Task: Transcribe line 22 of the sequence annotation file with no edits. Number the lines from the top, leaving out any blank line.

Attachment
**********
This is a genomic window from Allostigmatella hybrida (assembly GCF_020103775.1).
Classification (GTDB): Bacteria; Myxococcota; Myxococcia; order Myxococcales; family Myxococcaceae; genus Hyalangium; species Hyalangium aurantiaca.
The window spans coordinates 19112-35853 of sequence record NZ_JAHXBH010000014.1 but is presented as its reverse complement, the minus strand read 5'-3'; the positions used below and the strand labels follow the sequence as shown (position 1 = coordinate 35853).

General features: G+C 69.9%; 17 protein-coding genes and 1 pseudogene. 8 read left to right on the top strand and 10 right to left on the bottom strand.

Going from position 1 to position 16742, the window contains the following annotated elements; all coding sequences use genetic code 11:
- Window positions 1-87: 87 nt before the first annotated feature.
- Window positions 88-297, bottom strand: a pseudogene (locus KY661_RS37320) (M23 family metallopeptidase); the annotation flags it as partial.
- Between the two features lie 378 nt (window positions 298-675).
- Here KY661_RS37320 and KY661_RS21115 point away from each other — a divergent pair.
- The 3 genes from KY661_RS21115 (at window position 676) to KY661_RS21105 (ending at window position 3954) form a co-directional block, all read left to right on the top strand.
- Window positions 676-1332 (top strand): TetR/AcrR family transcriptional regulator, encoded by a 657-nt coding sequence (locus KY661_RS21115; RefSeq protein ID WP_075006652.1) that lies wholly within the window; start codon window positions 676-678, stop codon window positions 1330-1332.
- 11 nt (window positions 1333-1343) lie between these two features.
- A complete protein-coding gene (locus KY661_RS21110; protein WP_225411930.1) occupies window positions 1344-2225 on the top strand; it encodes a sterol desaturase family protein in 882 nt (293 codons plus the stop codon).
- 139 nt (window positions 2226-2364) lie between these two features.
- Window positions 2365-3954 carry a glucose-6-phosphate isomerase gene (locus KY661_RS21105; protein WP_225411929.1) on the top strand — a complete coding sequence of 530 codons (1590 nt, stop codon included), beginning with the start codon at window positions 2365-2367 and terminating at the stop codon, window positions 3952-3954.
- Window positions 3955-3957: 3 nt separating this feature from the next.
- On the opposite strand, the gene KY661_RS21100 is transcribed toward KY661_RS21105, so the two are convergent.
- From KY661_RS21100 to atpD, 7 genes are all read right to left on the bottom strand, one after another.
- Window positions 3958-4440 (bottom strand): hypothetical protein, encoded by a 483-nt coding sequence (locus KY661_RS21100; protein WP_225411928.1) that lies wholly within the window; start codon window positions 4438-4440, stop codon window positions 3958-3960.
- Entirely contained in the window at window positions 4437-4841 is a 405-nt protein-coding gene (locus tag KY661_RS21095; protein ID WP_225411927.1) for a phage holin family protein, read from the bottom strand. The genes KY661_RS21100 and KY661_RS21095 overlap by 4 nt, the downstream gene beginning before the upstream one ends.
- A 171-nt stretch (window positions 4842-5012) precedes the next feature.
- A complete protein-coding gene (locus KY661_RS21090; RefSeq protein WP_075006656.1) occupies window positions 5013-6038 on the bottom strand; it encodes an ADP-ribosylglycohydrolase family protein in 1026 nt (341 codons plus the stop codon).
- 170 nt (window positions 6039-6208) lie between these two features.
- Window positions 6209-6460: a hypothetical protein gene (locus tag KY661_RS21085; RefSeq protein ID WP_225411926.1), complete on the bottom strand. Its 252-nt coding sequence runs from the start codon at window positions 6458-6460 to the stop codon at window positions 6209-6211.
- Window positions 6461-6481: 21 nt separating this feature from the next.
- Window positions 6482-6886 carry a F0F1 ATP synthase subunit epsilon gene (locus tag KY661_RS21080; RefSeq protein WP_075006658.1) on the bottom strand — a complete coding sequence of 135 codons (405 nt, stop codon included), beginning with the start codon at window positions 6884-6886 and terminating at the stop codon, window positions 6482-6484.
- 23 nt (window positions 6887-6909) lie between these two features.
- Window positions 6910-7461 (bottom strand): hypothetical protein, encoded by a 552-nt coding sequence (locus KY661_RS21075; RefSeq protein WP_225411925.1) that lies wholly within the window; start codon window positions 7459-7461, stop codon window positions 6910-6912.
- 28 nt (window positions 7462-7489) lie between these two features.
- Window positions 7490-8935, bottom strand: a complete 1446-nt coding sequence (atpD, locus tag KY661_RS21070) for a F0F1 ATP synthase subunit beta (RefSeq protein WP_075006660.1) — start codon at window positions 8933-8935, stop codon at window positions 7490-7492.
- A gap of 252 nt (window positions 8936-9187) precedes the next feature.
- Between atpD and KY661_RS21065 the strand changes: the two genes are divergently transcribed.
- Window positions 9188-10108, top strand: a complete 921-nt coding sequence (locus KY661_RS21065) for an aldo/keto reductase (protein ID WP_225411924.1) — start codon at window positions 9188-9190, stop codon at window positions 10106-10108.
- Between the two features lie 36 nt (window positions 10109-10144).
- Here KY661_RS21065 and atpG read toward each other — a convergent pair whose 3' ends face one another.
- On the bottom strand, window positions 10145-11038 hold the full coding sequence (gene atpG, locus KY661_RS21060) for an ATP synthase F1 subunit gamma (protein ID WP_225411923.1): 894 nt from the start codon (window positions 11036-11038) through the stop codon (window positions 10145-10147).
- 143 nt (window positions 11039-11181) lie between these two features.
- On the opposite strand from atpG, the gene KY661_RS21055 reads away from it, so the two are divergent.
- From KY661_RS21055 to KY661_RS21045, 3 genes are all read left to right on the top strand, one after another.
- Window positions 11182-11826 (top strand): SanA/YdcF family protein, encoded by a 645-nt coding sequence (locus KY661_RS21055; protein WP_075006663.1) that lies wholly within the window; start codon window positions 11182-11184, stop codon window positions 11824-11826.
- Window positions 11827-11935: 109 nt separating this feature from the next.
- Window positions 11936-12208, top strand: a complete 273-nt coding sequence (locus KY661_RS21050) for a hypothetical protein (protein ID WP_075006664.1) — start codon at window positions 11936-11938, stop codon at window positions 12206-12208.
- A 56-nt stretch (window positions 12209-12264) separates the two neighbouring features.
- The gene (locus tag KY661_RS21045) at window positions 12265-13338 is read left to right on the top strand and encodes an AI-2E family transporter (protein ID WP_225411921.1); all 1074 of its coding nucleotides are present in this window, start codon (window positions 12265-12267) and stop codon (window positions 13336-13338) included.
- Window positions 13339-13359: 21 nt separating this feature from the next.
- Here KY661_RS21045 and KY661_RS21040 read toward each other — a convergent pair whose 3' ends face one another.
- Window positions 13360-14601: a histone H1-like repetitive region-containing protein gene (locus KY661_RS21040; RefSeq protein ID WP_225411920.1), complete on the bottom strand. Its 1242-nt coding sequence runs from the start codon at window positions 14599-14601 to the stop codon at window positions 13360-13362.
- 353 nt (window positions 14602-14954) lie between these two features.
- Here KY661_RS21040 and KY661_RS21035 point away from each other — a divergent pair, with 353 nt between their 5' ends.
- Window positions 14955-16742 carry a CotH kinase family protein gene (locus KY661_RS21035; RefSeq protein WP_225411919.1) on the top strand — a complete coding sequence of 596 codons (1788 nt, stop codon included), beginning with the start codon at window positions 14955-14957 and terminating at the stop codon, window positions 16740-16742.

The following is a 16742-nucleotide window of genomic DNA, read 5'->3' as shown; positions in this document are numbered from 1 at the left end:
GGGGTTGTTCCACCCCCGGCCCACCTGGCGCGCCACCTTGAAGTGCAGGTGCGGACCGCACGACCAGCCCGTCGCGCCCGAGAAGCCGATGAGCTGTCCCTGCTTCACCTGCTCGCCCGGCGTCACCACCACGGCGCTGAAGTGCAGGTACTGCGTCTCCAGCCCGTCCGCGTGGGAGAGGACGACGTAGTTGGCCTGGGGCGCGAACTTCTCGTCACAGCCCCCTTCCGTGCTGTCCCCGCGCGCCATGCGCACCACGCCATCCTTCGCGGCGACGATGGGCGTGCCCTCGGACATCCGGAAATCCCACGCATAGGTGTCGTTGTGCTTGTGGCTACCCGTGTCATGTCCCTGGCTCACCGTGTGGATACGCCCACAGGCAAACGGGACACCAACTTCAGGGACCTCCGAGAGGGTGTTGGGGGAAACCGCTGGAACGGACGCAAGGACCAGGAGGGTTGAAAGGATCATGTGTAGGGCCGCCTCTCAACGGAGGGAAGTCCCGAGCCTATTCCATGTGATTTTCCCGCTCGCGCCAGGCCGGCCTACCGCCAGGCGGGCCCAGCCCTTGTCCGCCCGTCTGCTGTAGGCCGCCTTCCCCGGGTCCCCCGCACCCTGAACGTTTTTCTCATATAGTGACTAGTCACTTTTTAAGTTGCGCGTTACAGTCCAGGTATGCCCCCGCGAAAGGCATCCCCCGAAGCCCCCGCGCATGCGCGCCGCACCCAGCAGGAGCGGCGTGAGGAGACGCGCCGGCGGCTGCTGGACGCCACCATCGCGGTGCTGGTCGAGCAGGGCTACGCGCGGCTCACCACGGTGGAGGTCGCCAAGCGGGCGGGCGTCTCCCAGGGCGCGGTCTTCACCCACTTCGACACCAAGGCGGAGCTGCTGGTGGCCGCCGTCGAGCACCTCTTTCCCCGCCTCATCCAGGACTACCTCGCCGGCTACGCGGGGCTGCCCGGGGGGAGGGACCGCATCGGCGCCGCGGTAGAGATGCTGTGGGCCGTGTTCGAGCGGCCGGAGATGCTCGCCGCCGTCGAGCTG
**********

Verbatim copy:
- A complete protein-coding gene (locus KY661_RS21090; RefSeq protein WP_075006656.1) occupies window positions 5013-6038 on the bottom strand; it encodes an ADP-ribosylglycohydrolase family protein in 1026 nt (341 codons plus the stop codon).